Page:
Tuesday, November 12th, 2013
While digging up the earth outside your foundation, waterproofing the walls and installing a new footing drain is almost never a good idea, there are a few things that can be done to the outside of your home to reduce (not prevent) the amount of water getting into your basement. Here are a few trade secrets for homeowners:
Grading. If the soil around your foundation is pitched towards the foundation, it’s a good idea to add dirt so that the soil slopes away. Be sure not to use sand or mulch, because water flows right down through these materials whether they are pitched or not. It’s best to use clay or other dense dirt. Be sure that you keep the dirt at least four inches down from the siding though. If the siding is close or touching the soil, it will rot and you’ll have another problem. Termites could also create a highway into your home undetected.
Gutters. Keep your gutters clean. There are a variety of gutter screening and cover materials that work well to keep them clean. Inspecting and cleaning them out annually will keep your gutters from dumping water next to your foundation.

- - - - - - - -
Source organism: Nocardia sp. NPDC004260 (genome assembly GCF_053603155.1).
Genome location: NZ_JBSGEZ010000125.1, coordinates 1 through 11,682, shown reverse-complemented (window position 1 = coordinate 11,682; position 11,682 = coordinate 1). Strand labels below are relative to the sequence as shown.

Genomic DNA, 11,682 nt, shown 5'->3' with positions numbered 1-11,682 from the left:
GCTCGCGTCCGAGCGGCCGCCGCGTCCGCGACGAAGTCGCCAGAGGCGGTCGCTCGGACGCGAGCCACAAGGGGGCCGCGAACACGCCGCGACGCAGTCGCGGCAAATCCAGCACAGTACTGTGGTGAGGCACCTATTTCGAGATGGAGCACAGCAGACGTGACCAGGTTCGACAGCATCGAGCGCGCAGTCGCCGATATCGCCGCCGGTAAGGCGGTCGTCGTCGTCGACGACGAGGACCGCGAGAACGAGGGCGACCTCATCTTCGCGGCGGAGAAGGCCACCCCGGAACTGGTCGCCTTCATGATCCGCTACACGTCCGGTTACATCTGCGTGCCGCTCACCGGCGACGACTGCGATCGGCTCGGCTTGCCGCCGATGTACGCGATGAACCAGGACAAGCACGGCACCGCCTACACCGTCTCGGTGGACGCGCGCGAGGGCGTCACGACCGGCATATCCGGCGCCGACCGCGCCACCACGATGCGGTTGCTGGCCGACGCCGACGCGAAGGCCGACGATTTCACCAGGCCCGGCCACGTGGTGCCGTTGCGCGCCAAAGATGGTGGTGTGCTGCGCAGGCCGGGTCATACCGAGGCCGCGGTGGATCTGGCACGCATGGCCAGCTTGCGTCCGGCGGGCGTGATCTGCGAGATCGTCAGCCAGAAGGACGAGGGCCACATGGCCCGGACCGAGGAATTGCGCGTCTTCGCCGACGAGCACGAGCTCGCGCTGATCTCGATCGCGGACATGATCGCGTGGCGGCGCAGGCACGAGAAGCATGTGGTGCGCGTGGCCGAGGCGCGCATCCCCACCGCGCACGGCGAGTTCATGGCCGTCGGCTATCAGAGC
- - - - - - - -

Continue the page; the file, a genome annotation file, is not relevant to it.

Downspouts. Make sure that your downspouts extend away from the home’s foundation. One way is to bury extension pipes underground to the edge of your yard to take roof waterway. However, you need pitch (slope) in your yard to do it. And remember all the leaves, pine needles, acorns and twigs that wind up in your gutter will be going into those underground pipes and cause them to clog. If you do bury pipes underground we recommend you use as few elbows as possible and put as much pitch on the pipes as possible.
Caution: Don’t rely on grading, clean gutters, and downspout extensions alone to keep your basement dry. However, making these simple changes and installing an interior drainage system is the perfect formula for keeping your basement dry year-round!